|Gimbel's skybridge near Herald Square|
Several years later after his death Adam's son Bernard--one of 14 children, seven of whom became the famous Gimbel Brothers, brought the Gimbel name to New York.
In 1910, Gimbel’s department store set up a location in Herald Square near their main competitor, Macy’s. The competition between the two famous department stores was popularized in "Miracle on 34th Street," in which Macy's Kris Kringle would steer customers to Gimbels for better prices or selection. Gimbel’s department store was frequently mentioned as a shopping destination of Lucy Ricardo and Ethel Mertz on the hit 1950s TV series I Love Lucy.
In 1922 the chain went public, offering shares on the New York Stock Exchange. By 1930, Gimbels had seven flagship stores throughout the country and net sales of $123 million with 20 sites; this made Gimbel Brothers Inc. the largest department store corporation in the world.
Philadelphia’s Gimbel Brothers Department Store was the first one in United States to stage a Thanksgiving procession in 1920 with 50 people, 15 cars and a fireman dressed as Santa Claus who ushered in the Christmas shopping season. This parade now is known as 6abc Dunkin' Donuts Thanksgiving Day Parade in Philadelphia.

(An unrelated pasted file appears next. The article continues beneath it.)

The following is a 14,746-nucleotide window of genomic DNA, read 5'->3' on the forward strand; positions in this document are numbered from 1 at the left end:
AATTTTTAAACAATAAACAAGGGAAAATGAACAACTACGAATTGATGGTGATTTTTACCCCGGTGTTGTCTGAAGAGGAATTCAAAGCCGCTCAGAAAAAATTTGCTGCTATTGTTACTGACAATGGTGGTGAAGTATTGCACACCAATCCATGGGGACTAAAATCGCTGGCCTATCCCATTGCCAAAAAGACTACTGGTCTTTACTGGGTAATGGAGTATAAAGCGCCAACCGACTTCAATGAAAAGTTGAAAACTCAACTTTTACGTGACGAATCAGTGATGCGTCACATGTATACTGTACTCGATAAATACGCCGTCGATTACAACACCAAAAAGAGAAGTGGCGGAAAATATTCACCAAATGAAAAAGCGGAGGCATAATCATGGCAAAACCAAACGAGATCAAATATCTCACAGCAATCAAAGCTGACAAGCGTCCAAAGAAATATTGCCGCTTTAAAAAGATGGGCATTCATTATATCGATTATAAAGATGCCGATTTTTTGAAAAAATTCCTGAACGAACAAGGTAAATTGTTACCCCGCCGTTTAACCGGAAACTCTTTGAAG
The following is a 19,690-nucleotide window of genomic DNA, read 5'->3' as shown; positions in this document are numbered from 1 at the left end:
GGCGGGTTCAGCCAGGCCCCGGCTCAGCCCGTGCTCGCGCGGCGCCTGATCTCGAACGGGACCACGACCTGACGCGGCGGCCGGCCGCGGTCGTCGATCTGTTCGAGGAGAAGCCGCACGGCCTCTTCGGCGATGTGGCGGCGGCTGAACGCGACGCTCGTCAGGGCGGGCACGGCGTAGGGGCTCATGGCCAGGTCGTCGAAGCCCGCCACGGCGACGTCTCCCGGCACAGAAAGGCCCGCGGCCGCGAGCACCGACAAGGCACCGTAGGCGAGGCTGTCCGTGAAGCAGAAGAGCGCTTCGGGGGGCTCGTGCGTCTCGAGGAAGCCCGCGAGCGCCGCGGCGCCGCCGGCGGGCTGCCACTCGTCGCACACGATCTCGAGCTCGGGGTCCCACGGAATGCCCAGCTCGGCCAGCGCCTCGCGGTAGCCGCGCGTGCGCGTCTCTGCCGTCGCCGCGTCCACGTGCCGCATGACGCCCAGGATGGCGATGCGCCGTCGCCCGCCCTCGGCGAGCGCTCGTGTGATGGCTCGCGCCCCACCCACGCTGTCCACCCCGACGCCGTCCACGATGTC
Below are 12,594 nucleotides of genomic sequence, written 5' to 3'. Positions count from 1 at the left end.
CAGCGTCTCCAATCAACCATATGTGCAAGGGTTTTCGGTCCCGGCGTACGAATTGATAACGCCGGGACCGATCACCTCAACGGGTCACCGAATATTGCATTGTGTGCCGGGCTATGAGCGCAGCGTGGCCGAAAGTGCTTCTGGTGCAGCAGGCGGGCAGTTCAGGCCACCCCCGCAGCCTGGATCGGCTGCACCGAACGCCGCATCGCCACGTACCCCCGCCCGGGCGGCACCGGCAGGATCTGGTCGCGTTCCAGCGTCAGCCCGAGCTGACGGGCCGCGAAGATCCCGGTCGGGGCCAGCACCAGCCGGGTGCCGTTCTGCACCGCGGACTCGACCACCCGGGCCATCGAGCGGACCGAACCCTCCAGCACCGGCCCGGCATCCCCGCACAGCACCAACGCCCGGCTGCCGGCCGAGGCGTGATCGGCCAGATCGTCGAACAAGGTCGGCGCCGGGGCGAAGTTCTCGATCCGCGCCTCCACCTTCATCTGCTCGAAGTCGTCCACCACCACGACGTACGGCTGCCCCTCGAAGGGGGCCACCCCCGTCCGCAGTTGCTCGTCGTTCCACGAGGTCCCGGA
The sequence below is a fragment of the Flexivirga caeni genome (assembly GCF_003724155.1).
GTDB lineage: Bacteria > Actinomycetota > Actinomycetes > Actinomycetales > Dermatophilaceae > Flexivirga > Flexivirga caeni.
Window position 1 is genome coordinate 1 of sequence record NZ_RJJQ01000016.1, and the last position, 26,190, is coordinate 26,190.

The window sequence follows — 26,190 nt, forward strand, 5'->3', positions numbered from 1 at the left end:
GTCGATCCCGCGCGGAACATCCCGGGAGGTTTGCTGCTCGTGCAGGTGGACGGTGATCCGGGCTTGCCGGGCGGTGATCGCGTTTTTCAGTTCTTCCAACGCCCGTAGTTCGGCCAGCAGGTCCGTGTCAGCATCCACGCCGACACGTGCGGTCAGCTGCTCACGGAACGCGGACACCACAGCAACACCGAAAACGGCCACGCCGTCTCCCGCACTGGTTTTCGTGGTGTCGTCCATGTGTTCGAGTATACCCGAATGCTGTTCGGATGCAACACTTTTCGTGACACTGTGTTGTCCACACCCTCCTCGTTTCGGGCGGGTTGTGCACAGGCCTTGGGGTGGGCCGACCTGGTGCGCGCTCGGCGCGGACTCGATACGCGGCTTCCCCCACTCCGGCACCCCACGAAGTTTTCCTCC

The Gimbels New York City flagship store was designed by architect Daniel Burnham.
|Manhattan Mall. August 2017|
After 76 years of a fierce but friendly rivalry with Macy's in 1986 , Gimbels at Herald Square went out of business. The bridge was almost destroyed when the buildings switched ownership.
Manhattan Mall now stands where Gimbel’s used to. The 1 million square foot building offers great ceiling heights, abundant natural light and a unique, grand-scale atrium. There are over fifty different specialty shops and anchor stores in the mall. The only remnants of Gimbel’s is the skybridge.